I believe the answer is yes it does. Why? At a base statistical level the recent Australia Communications and Media Authority report into          children’s television viewing between 2001 and 2013 stated that in the 13-17 age bracket Doctor Who was the most watched drama program with 83,000 viewers.
In the context of popular culture a recent study highlighted that fans of Doctor Who are cross-generational in that many current fans were      introduced to Doctor Who by family members. This is not surprising considering the original intent of Doctor Who was to produce a               children’s television program that mixed science and history and in the UK was aired early on Saturday evenings to target children and adults in the 1960s. When it returned in 2005 it took this roll up again as a         Saturday early evening family program. I was living in the UK at the time and remember sitting with my husband, in our living room,      waiting to watch the first episode in trepidation and anticipation, like many classic fans and their offspring who they were introducing to the world of Doctor Who. I know the Australian experience was different, but in Australia I have seen this cross-generational experience at the Doctor Who Symphonic Spectaculars I have been lucky enough to      attend. It was with great delight that while attending one of the             spectaculars at the Sydney Opera House I saw and heard a Dad and three of his sons all engaging in the shared experience of Doctor Who.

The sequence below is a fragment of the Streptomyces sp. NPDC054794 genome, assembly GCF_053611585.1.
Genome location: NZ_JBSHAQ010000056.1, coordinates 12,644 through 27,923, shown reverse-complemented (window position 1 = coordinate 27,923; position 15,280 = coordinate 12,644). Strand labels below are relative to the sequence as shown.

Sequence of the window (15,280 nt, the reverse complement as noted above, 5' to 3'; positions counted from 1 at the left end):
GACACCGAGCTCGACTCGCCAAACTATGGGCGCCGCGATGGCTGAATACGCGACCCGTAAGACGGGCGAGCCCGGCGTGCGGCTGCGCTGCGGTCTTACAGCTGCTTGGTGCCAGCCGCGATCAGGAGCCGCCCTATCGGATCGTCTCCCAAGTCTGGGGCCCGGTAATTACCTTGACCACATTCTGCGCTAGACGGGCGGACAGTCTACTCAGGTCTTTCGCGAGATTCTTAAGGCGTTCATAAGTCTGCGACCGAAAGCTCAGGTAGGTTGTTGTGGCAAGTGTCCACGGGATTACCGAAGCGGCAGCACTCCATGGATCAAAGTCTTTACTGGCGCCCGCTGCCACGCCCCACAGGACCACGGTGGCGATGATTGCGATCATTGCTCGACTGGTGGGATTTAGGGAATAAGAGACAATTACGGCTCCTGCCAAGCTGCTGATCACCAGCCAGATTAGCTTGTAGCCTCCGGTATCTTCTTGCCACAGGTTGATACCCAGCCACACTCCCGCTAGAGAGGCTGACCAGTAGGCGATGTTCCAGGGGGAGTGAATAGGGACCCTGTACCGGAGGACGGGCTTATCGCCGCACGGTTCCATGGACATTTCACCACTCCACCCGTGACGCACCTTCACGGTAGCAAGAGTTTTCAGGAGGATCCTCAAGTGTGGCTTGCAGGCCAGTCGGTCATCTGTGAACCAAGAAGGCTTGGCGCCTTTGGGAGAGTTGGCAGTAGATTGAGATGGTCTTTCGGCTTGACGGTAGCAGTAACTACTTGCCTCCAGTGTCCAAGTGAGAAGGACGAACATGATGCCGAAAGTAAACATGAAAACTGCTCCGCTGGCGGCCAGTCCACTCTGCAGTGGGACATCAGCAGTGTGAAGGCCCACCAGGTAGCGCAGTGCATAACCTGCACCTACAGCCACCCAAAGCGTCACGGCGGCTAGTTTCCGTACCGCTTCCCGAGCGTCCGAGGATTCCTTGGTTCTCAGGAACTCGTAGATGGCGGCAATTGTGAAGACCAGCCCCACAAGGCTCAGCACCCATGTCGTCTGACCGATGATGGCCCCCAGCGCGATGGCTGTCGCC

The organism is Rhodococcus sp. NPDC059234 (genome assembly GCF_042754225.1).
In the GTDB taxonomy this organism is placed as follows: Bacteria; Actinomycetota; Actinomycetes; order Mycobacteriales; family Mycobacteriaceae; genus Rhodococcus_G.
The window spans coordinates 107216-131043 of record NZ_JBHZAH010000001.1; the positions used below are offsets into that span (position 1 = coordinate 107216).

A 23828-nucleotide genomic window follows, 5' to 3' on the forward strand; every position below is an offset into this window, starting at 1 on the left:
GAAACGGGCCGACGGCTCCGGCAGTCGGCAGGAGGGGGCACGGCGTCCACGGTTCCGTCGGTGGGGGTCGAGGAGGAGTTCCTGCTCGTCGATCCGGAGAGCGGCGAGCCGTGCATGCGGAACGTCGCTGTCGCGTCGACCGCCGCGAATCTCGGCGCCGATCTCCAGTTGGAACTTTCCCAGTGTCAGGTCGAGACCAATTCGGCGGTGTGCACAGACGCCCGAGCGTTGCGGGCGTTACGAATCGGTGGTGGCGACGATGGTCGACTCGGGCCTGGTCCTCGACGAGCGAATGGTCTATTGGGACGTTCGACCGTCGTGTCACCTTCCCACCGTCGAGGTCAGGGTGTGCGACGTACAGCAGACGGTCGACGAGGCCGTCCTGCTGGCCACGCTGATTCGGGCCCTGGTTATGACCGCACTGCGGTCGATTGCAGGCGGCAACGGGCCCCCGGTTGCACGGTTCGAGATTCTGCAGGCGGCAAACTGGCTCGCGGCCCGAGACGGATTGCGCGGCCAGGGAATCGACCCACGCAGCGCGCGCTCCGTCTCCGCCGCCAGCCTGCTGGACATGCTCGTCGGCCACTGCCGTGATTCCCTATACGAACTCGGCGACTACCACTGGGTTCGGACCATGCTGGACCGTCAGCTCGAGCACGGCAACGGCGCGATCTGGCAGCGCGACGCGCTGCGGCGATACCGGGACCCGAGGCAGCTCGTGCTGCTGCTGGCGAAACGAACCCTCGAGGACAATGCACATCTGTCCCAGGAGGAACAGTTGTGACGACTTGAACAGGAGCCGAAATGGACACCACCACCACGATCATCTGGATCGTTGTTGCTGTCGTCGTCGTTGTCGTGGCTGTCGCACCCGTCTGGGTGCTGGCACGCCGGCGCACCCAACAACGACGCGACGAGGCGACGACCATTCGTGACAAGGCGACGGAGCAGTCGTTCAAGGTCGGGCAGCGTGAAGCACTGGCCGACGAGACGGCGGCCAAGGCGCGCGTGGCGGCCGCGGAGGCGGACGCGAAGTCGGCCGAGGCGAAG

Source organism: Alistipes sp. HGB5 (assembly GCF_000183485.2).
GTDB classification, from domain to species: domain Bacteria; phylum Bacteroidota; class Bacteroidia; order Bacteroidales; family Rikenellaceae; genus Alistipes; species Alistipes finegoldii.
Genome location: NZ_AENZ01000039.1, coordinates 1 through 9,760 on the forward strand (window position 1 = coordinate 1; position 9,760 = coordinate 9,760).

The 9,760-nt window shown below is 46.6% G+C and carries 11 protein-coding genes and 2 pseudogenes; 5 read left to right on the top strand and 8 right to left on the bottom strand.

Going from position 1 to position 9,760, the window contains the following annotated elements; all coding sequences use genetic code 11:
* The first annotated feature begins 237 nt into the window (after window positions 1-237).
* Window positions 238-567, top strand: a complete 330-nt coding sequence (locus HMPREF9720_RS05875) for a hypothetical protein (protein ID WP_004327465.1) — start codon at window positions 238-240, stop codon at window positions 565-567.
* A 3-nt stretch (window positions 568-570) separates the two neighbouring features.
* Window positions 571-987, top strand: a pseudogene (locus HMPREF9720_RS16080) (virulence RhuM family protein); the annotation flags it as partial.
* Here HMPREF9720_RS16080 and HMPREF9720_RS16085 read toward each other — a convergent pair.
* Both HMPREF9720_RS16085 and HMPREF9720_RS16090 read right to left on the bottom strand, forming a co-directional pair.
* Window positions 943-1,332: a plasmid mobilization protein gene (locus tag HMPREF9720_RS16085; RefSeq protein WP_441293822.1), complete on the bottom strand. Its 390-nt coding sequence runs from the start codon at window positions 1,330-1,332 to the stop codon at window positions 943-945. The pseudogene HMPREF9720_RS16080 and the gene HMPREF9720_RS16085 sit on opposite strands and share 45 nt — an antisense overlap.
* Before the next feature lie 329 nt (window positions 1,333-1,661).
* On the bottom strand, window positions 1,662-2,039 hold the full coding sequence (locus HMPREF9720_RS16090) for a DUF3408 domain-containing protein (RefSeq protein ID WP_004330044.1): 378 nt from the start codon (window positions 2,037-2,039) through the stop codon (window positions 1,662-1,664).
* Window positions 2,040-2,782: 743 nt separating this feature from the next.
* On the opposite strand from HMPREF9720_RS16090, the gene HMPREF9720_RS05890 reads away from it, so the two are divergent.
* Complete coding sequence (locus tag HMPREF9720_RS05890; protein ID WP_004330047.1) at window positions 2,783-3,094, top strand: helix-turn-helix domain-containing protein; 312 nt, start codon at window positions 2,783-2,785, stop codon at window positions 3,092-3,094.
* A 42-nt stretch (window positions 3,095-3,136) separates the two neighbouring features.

Even outside of families cross-generational moments are occurring. In the research study by Booth and Kelly, one participant from the old guard of fans states “You feel sort of crotchety, who are these kids? They don’t even know who Jon Petwee is. It’s all good because a lot of them are coming to you. Well you were into the old series, which DVD should I buy. So it’s really kind of, it’s coming full circle so you feel like you’re the mentor figures.”

This cross-generational Doctor Who fandom is creating new digital         opportunities. Like many other fandoms there are many digital spaces in which fans are extending fan fiction and fan movie productions, blogs and networks. Yet a lot is occurring offline, such as conventions and fan club screenings, but even these are organised and advertised online. This to me is a great opportunity for the generations to work    together, the older to impart classic Doctor Who knowledge and the younger showing how to embrace and enhance the Doctor Who           fandom online. So here’s to the continuation of Doctor Who and the wonderful cross-generational opportunities it provides.

Tom Baker as Doctor Who.  From http://bit.ly/1Nu3uTm Using Creative Commons Attribution 4.0 International License.

This post is dedicated to Verity Lambert and Elisabeth Sladen two amazing females associated with Doctor Who one on screen and one behind the scenes who were an important part of my own childhood without me even realising it at the time.